More Details Hide Details This album debuted at No. 1 on the Billboard 200 and registered her biggest weekly sales since 1997, making Streisand the only artist in history to achieve No. 1 albums in five different decades.
    On September 29, 2009, Streisand and Columbia Records released her newest studio album, Love is the Answer, produced by Diana Krall.
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    On September 26, 2009, Streisand performed a one-night-only show at the Village Vanguard in New York City's Greenwich Village.
    More Details Hide Details This performance was later released on DVD as One Night Only: Barbra Streisand and Quartet at The Village Vanguard.
    On April 25, 2009, CBS aired Streisand's latest television special, Streisand: Live in Concert, highlighting the aforementioned featured stop from her 2006 North American tour, in Fort Lauderdale, Florida.
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  • 2008
    Age 65
    On December 7, 2008, she visited the White House as part of the ceremonies.
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    Streisand is one of the recipients of the 2008 Kennedy Center Honors.
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    On November 17, 2008, Streisand returned to the studio to begin recording what would be her sixty-third album and it was announced that Diana Krall was producing the album.
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    In February 2008, Forbes listed Streisand as the No.-2-earning female musician, between June 2006 and June 2007, with earnings of about $60 million.
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  • 2007
    Age 64
    In 2007, French President Nicolas Sarkozy presented Streisand with Legion of Honour, the highest decoration in France, and President George W. Bush presented her Kennedy Center Honors, the highest recognition of cultural achievement.
    More Details Hide Details In 2011, she was given Board of Governors Humanitarian Award for her efforts on behalf of women's heart health and her many other philanthropic activities." by Cedars-Sinai Heart Institute. She received the L'Oréal Paris Legend Award in 18th Elle Magazine Women in Hollywood. In 2012, she received a Lifetime Achievement Award from the Women Film Critics Circle. She was accorded an Honorary Doctorate of Philosophy by the Hebrew University of Jerusalem in 2013. In that year, she was also recipient of the Charlie Chaplin Award for Lifetime Achievement by the Film Society of Lincoln Center as the only female artist to direct, write, produce and star in the same major studio film, Yentl, along with a Lifetime Achievement Glamour Awards.
    In the summer of 2007, Streisand gave concerts for the first time in continental Europe.
    More Details Hide Details The first concert took place in Zürich (June 18), then Vienna (June 22), Paris (June 26), Berlin (June 30), Stockholm (July 4, canceled), Manchester (July 10) and Celbridge, near Dublin (July 14), followed by three concerts in London (July 18, 22 and 25), the only European city where Streisand had performed before 2007. Tickets for the London dates cost between £100.00 and £1,500.00 and for the Ireland date between €118 and €500. The Ireland date was marred by problems, with serious parking and seating problems leading to the event's being dubbed a fiasco by Hot Press. The tour included a 58-piece orchestra.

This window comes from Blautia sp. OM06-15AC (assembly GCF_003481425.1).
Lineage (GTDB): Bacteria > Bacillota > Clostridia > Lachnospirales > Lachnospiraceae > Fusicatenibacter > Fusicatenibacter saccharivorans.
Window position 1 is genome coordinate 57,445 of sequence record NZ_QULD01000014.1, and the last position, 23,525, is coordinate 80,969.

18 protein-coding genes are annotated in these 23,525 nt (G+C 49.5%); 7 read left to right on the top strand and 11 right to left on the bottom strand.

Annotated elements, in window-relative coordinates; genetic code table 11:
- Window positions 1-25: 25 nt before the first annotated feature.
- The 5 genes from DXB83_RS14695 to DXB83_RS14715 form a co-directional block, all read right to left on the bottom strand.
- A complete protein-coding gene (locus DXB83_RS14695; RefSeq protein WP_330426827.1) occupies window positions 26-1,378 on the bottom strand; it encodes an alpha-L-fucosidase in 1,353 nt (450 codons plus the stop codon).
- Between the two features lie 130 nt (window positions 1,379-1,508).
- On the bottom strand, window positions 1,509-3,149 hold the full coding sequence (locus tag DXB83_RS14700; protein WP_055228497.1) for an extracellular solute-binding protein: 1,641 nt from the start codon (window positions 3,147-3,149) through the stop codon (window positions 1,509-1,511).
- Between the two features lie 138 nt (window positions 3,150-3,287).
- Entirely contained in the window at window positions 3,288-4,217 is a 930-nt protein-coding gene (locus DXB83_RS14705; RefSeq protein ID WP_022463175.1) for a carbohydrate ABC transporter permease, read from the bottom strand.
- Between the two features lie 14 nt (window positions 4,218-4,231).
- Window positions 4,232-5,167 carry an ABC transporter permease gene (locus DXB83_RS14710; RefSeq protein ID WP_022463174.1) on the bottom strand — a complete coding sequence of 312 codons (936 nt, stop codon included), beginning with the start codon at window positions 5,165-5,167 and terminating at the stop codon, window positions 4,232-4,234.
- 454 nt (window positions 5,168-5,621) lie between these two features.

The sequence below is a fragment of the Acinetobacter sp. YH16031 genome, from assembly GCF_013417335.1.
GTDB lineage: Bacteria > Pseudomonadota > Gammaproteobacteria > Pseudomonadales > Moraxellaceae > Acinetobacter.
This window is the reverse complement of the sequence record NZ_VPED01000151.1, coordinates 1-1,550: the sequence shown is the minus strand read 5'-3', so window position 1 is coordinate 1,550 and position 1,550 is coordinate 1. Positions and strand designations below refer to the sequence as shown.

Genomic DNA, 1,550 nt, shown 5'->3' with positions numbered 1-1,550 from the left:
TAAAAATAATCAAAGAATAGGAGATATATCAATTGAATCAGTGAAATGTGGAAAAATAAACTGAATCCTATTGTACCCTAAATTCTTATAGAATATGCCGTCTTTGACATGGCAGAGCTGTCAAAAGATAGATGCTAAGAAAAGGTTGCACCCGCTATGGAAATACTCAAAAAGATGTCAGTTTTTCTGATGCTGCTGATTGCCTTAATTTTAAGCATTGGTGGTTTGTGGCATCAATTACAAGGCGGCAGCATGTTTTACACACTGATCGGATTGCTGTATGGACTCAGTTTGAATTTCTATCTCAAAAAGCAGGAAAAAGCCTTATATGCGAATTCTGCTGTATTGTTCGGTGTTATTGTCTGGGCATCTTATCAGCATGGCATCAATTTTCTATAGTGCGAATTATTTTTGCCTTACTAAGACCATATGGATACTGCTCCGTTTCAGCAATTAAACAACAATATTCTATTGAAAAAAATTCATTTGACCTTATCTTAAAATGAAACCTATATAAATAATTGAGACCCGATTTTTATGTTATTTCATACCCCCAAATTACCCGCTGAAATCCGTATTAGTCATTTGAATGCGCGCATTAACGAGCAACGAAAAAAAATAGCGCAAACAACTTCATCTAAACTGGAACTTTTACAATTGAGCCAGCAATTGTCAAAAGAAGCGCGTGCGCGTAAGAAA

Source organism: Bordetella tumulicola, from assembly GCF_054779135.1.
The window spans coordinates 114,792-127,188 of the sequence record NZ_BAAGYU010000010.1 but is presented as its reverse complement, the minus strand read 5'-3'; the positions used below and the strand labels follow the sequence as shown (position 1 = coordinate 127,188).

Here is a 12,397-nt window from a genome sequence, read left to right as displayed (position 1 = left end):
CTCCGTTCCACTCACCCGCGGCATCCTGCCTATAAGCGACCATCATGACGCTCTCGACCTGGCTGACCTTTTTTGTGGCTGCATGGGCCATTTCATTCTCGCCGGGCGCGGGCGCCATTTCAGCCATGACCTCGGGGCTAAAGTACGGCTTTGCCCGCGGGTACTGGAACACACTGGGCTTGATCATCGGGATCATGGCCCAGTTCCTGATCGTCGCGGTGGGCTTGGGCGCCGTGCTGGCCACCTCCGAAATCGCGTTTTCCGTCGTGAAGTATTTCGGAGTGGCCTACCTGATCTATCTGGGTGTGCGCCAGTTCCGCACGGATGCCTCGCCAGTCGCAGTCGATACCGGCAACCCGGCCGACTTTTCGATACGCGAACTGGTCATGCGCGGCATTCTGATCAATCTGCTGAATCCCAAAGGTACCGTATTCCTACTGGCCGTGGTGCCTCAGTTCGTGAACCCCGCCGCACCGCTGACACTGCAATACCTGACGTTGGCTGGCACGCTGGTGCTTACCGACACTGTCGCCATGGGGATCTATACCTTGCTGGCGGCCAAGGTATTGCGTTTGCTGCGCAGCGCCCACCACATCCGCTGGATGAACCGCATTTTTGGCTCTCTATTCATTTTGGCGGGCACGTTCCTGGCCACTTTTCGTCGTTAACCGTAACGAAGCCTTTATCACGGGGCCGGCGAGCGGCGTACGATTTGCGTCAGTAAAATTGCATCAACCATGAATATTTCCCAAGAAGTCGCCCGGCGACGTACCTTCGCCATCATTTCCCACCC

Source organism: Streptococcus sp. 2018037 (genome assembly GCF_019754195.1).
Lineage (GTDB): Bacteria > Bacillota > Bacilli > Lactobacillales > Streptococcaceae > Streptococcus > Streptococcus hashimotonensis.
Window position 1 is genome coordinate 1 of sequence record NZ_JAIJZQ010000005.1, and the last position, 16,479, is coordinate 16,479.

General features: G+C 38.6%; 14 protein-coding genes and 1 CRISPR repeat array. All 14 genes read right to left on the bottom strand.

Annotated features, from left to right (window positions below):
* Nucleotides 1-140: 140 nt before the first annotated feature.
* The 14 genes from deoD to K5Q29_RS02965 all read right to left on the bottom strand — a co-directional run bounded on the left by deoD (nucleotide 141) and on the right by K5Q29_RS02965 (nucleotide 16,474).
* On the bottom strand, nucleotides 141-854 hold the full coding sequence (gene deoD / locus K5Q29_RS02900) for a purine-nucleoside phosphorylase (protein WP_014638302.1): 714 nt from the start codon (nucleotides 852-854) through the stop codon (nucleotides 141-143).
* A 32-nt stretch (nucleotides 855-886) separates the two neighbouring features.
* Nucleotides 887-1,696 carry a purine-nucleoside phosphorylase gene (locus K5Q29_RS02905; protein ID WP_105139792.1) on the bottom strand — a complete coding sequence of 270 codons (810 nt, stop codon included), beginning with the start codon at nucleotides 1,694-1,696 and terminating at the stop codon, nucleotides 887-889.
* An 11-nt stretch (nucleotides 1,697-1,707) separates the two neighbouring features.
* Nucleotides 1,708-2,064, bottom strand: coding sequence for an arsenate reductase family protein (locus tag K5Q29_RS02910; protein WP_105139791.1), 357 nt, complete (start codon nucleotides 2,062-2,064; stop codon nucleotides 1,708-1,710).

• 2006
    Age 63
    In 2006, Streisand donated $1 million to the William J. Clinton Foundation in support of former President Bill Clinton's climate change initiative.
    More Details Hide Details In 2009, Streisand gifted $5 million to endow the Barbra Streisand Women's Cardiovascular Research and Education Program at Cedars-Sinai Medical Center's Women's Heart Center. In September that year, Parade magazine included Streisand on its Giving Back Fund's second annual Giving Back 30 survey, "a ranking of the celebrities who have made the largest donations to charity in 2007 according to public records", as the third most generous celebrity. The Giving Back Fund claimed Streisand donated $11 million, which The Streisand Foundation distributed. In 2012 she raised $22 million to support her women's cardiovascular center, bringing her own personal contribution to $10 million. The program was officially named the Barbra Streisand Women's Heart Center. At Julien's Auctions in October 2009, Streisand, a longtime collector of art and furniture, sold 526 items, with all the proceeds going to her foundation. Items included a costume from Funny Lady and a vintage dental cabinet purchased by the performer at 18 years old. The sale's most valuable lot was a painting by Kees van Dongen.
    A collection of performances culled from different stops on this tour, Live in Concert 2006, debuted at No. 7 on the Billboard 200, making it Streisand's 29th Top 10 album.
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    She set the third-place record for her October 9, 2006 show at Madison Square Garden, the first- and second-place records of which are held by her two shows in September 2000.
    More Details Hide Details She set the second-place record at the MGM Grand Garden Arena, with her December 31, 1999 show being the house record and the highest-grossing concert of all time. This led many people to openly criticize Streisand for price gouging, as many tickets sold for upwards of $1,000.
    In 2006, Streisand announced her intent to tour again, in an effort to raise money and awareness for multiple issues.